The Pros and (Mostly) Cons of Upgrading to a 4K Monitor

I'm in the process of getting back into photography which will mean a new camera, more on that in a later post. But the first step for me was a new computer, one with the horsepower to handle a modern day camera and its RAW files. Along with the computer comes a new 4K monitor. 4K is great for media consumption, right? Your characters on your favorite show or movie really look detailed and realistic. Scenery looks wonderful. Everything looks great, right? Wrong. You know what doesn't look great? That photo I took in 2012 that I thought was sharp but is very much not. I transferred over my past catalogs of photos over to Lightroom Classic and eagerly began opening up some of my favorite photos. At first I was happy with how the colors looked and how the scene was composed. Then I noticed it was a little soft. Well I had just gotten a new contacts prescription so that must be it. Changed to my glasses and the photos were even blurrier! I went through photo after photo and most ca

Blue Hour Pier Re-Done

Blue Hour Pier
Blue Hour Pier, Corrected
I don't think I've done this before here, but I'm posting a correction, of sorts. Yesterday's Blue Hour Pier was written on Wednesday. The photo was taken about a month ago and I only yesterday processed the photo. I had posted the straight out of camera JPEG of this shot about a month ago on Google+, but knew I wanted to do a little work to it before I put it on the blog. Well the minute I saw the photo go up yesterday (Thursday) on some of the other photo sites I post to I instantly disliked it, which is kind of embarrassing because I got a fair number of likes on these sites.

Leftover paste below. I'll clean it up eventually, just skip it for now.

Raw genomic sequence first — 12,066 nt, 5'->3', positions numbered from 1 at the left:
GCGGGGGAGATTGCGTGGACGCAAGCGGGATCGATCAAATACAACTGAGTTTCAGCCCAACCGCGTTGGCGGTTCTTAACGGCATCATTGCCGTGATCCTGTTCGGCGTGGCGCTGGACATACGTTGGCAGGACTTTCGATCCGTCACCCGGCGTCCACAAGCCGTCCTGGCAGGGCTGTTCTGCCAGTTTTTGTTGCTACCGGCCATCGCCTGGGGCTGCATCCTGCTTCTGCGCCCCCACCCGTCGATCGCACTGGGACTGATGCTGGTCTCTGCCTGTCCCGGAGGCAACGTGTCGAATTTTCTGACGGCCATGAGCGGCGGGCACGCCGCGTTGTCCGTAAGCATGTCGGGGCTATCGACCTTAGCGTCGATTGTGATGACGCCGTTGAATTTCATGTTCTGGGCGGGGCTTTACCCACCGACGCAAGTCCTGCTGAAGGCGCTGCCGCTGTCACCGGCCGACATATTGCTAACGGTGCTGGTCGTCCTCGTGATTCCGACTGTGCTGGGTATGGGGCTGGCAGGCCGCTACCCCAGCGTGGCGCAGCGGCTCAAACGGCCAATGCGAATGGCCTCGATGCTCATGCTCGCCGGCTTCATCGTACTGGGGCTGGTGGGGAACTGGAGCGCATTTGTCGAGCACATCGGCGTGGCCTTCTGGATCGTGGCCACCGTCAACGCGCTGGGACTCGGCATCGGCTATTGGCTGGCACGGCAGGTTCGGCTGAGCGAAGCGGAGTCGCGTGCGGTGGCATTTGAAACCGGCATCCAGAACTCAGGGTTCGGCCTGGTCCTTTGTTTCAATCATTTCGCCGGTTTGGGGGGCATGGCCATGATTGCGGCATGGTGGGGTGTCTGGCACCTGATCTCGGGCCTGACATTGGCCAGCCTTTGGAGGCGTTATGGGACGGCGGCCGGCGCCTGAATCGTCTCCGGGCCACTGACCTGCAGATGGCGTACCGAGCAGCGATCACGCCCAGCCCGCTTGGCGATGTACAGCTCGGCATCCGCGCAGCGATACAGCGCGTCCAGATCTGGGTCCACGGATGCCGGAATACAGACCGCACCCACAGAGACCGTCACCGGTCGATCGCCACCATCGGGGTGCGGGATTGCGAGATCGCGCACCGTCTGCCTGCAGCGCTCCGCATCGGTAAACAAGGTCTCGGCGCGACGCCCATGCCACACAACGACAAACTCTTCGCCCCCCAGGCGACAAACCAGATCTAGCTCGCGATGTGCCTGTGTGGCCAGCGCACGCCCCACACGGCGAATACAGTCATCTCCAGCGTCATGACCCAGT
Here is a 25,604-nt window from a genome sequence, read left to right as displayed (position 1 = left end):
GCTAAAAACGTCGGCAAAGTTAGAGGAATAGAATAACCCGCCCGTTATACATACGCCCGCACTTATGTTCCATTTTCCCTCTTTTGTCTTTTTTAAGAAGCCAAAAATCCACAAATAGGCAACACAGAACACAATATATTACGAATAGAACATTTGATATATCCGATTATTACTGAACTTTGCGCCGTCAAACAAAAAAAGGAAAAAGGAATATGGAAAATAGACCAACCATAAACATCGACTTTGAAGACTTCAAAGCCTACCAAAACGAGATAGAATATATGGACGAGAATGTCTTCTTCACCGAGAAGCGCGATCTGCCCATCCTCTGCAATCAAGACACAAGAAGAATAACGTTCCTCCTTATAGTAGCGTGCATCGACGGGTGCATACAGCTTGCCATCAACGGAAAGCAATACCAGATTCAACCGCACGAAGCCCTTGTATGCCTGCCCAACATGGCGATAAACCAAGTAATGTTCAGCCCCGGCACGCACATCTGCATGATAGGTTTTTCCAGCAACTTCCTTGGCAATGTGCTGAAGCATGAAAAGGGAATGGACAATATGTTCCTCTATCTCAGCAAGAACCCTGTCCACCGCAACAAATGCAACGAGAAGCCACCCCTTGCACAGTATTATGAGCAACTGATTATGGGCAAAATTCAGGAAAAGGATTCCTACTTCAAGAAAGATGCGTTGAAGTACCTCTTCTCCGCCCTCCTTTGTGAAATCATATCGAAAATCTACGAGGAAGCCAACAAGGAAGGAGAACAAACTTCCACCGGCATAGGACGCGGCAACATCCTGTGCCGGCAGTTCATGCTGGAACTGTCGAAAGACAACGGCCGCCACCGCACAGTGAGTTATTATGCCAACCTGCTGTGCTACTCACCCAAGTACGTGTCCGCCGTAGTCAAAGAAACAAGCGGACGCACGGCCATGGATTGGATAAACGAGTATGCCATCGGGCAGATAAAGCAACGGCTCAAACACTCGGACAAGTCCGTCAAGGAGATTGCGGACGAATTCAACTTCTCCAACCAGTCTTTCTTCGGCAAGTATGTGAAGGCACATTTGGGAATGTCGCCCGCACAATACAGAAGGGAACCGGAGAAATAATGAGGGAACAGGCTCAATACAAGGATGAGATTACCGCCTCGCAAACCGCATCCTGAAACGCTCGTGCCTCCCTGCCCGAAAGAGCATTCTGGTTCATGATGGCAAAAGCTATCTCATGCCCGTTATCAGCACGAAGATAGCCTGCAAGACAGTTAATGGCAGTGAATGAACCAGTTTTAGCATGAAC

So what happened? First, and probably the biggest mistake, was that I used the JPEG version instead of the RAW version to do my edits/processing on. If you can shoot RAW, do so it makes processing so much easier. Then it was a matter of having a light touch in the editing to get a little more detail in the railing and clouds. The grunge look on the pier itself is gone, which is what I really had issue with, and the clouds don't look over cooked. Then I took a suggestion from a friend and cropping out the dark area  right at the front/bottom of the original shot, which I ended up liking.

I think this is a better look to this shot, and I hope you'll agree. So what did I learn from this? First, don't edit your photo the same day you're going to post. Give it at least a day to sit and then look at again. Second, make sure you're working with the RAW file and not the JPEG. Though I typically only shoot RAW now, it doesn't hurt to double check.

I've included yesterday's photo at the bottom so you can compare. Click the photos and use the arrow keys to switch back and forth between them in the lightbox.

Incorrect Blue Hour Pier
Original Blue Hour Pier


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The Pros and (Mostly) Cons of Upgrading to a 4K Monitor